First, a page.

Interest in using lumpsuckers as sea lice cleaners has grown enormously in the last two years throughout the salmon farming regions of northern Europe and Canada. As a result, this year it is estimated that around 20 million lumpsucker juveniles will be reared in Norway, with that figure set to increase to 40 million in 2016.
Present evidence is that lumpsuckers have the potential to complement the highly successful use of wrasse for sea lice control on salmon farms, having the advantage over wrasse of remaining active as lice cleaners over winter, and in surviving the very low winter sea temperatures in northern Norway and Canada.
Dr Jim Treasurer, Research Director of FAI Aquaculture in Ardtoe, reports that the technology for hatchery rearing lumpsuckers has progressed well, with excellent survival and rapid growth from egg to stocking.
However, he notes that a key bottleneck has been the need to collect eggs from wild adults captured when they enter inshore waters in spring to spawn.
While this has yielded a ready supply of eggs, the capture and transport of broodfish takes its toll, and while they can survive long enough to produce viable eggs, either through natural spawning or hand stripping, such stocks inevitably die soon afterwards, and thus have to be replaced with newly caught breeders every year.
FAI Aquaculture at Ardtoe’s announcement that its stocks of hatchery reared lumpsuckers have produced their first batches of viable eggs is thus a major step forward in the sustainable development of lumpsucker production.
The latter breeding stocks were all reared from eggs collected from wild caught fish which were stocked in the spring of 2014, with the resulting fish attaining an average weight of 462 g for males and 1234 g for females by March 2015.
Whilst the production of eggs from hatchery reared lumpsuckers is in itself quite a breakthrough, condensing the cycle time from egg to egg to one year is quite remarkable, given the wild stocks are not thought to mature until they are four to five years old.
As is often the case, Ardtoe’s success in breeding lumpsuckers this year was somewhat serendipitous, as the stocks were still being held in relatively small conical tanks in the nursery in April when they first started to spawn.
Several batches of naturally spawned eggs were collected from the tanks in early April and despite the males showing all appearances of being mature and active, none of those batches were found to be fertile.
As the eggs were, at 1.8-2.0mm, smaller than those collected from wild fish (around 1.8-2.0 mm) the infertility was thought to be due to the young age and small size of the females.
Then, with the refurbishment of the Ardtoe Unit proceeding apace, and the old nursery due for demolition, the fish had to be moved to new temporary outdoor tanks in the middle of the spawning season.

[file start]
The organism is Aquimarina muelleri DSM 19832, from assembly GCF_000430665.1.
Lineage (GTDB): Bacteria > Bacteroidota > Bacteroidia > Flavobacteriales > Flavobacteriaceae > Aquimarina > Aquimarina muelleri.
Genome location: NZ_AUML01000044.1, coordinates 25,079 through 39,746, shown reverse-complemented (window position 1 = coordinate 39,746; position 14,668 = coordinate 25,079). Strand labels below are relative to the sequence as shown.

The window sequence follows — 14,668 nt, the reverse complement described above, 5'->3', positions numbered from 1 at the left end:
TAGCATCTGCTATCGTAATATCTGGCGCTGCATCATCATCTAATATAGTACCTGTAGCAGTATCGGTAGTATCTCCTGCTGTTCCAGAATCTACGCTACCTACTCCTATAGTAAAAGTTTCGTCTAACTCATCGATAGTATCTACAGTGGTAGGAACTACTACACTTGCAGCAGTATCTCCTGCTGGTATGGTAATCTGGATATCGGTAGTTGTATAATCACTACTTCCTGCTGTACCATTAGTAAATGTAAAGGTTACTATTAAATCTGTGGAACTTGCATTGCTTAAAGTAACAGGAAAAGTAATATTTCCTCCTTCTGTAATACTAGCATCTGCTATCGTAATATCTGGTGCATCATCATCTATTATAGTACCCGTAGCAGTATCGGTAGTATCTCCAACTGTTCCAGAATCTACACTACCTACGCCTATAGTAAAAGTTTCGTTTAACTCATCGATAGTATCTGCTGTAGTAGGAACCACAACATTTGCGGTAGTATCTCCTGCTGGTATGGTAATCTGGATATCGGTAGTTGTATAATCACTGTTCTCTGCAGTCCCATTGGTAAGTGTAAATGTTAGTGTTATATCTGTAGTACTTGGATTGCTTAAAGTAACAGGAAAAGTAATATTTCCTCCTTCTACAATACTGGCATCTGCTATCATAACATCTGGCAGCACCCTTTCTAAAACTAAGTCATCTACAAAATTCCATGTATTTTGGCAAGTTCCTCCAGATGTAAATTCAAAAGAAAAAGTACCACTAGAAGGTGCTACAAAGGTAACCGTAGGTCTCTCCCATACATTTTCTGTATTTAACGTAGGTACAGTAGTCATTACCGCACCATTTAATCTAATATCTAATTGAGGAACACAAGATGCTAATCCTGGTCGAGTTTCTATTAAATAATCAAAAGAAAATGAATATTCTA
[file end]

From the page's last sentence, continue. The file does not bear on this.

Like the rest of the team, Daniel Carcajona who manages all the breeding stocks at Ardtoe was apprehensive about the effects of the move at such a time.
“It did not seem a very good idea to me to move spawning fish,” he noted, “especially given what we know about the effects of handling mature wild fish, but the tanks they were in were too small anyway, and the eggs were not viable, so we had nothing to lose.”
So Daniel and the team carefully moved the fish to their new 3m diameter, 1.5m deep tanks, and set up shade netting to protect them from the unseasonally bright sunlight.
Daniel added: “As the new larger tanks were flat bottomed, we decided to create spawning territories for the males, as we have done in the past for our ballan wrasse.”
“A few strategically placed stones proved to be an instant success with the males which immediately took up station close to them, clearly waiting for females to approach.”
Within days the first viable eggs were collected from the tanks and are now developing normally in the hatchery, with the first batches now well past the eyed stage. The first hatching is expected in the third week of May.
Commenting on the closing of the lifecycle of lumpsuckers, the Managing Director of FAI Ardtoe, Dr Tim Atack, said: “Not only does this breakthrough make the large scale production of lumpsuckers more viable and sustainable, it also opens up the opportunities for us to work with our colleagues in Benchmark’s Breeding and Genetics and Animal Health divisions, to develop strains of lumpsuckers that are more resistant to disease, and better at cleaning lice.”
He then added: “As we know that lumpsuckers tend to stop feeding on lice when they reach an average weight of 300-400g, we could even be looking to develop strains that grow more slowly.”
Noting that option, he added: “After a lifetime in aquaculture trying my best to get fish to grow as quickly as possible, I did not think that I would ever hear myself say that!”
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